In the separate case of AM and Another v The MEC for Health, Western Cape5, the Western Cape High Court set out quite extensively how to deal with conflicting expert opinions, and in doing so relied on the approaches adopted in leading English case law, such as Maynard v West Midlands Regional Health Authority  1 W.L.R. 634, which held that:
"[...] a judge's 'preference' for one body of distinguished professional opinion to another also professionally distinguished is not sufficient to establish negligence in a practitioner whose actions have received the seal of approval of those whose opinions, truthfully expressed, honestly held, were not preferred [...] For in the realm of diagnosis and treatment negligence is not established by preferring one respectable body of professional opinion to another. Failure to exercise the ordinary skill of a doctor (in the appropriate specialty, if he be a specialist) is necessary."
Nevertheless, Ponnan JA (Mbatha JA and Dolamo AJA concurring) held that a minor injury, without direct evidence being provided by Dr Vogel or the plaintiff on how it came to be sustained, justified a finding of negligence, concluding in his judgment that:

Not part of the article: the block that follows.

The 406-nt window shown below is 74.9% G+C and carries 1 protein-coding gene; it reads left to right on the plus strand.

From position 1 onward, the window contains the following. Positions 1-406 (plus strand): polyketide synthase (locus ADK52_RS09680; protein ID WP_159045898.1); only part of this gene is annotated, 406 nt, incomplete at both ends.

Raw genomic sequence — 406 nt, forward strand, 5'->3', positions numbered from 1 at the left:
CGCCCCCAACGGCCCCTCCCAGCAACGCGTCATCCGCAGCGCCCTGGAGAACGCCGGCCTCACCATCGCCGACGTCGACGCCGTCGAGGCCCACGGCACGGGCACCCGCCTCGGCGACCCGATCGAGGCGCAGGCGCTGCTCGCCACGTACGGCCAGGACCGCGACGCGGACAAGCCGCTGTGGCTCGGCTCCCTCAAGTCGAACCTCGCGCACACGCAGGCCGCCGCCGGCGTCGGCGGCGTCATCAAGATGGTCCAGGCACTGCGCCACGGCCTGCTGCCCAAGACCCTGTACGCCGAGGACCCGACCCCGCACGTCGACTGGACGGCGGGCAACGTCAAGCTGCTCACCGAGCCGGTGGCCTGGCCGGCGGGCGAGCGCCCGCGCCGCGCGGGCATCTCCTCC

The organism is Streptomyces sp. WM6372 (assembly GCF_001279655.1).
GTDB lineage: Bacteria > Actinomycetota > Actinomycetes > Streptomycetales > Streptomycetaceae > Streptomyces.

"no reasonable suggestion has been offered as to how the injury could have occurred, save for negligence on the part of Dr Vogel."6
This sounds ominously like the application by the majority of the res ipsa loquitur maxim which would be an "inappropriate" application of the maxim as expressed by Brand JA in Ndaba. It further goes against the principles laid down in Goliath and Bochris, that only a departure from the general level of skill and diligence expected of a surgeon would constitute negligence, which is not established by showing merely that the occurrence happened or by showing after it happened how it could have been prevented.
As it was put by Wessels JA in the locus classicus on medical malpractice, Van Wyk v Lewis, the maxim res ipsa loquitur should rarely, if ever, find application in cases based on alleged medical negligence, where it has not been established what went wrong, and where the views of experts are all based on speculation – giving rise to various but equally feasible possibilities – as to what might have resulted in the injury being sustained. Therefore, it is respectfully suggested that Plasket JA's approach is logically to be preferred, as existing authority establishes that there is no room for the application of the maxim in a case like this.
To view the full judgment click here
1. Meyers v MEC, Department of Health , Eastern Cape 2020 (3) SA 337 (SCA)
2. Goliath v MEC for Health, Eastern Cape 2015 (2) SA 97 (SCA)
3. S v Bochris Investments (Pty) Ltd and Another 1988 (1) SA 861 (A)
4. Buthelezi v Ndaba 2013 (5) SA 437 (SCA)
5. AM and Another v MEC for Health, Western Cape 2018 ZAWCHC 113
6. Page 33 paragraph 82